For the first time in about 25 years, the water level of the all the Great Lakes is above normal. Lakes Superior, Michigan and Huron are about 5 inches above the long term average.
This ends a 15-year period where lake levels have been below historic averages.
Lakes Huron and Michigan were at record low levels in January 2013; that is a rapid rise in water level to be above normal two years later. Such a rapid increase has not been measured since observations began in the mid-1800s.
The water levels of the Great Lakes are determined by the amount of water flowing in and out of the lakes.
Precipitation, runoff, and water from streams and groundwater supply water to the lakes, while evaporation and water flowing out of the Great Lakes system are water losses.
When the input exceeds the output, the levels rise.
The water cycle of the lakes is complex, and weather has played a role in this turnaround in lake levels.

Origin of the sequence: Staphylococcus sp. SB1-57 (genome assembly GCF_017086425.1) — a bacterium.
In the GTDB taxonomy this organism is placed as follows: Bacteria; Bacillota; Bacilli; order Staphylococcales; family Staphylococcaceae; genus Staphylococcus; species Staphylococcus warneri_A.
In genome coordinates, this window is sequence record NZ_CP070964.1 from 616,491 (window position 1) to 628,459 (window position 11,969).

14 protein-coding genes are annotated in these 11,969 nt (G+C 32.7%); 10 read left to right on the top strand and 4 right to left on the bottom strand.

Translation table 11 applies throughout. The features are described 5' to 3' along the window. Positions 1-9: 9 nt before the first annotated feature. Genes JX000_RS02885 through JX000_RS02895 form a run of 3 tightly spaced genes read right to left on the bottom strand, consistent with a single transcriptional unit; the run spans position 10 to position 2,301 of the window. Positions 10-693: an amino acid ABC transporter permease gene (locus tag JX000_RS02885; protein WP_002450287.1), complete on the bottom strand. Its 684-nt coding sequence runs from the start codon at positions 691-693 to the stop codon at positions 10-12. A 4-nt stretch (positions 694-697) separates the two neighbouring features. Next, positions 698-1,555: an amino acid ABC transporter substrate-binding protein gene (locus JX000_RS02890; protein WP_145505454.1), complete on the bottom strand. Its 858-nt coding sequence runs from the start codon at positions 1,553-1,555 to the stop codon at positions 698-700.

Above-average precipitation and above average runoff in the Great Lakes watershed, particularly in the springs of 2013 and 2014, helped to restore lake levels.
The frigid winter of 2013-2014 also helped by reducing evaporation.
Ice on the lake and cold waters reduce evaporation, which also reduces snowfall in the snow-belt regions of the lakes.
Information on and forecasts of Great Lakes water levels is available from several agencies in the United States and Canada.
The forecast for the water levels is to continue to be above average, though levels could change relatively quickly.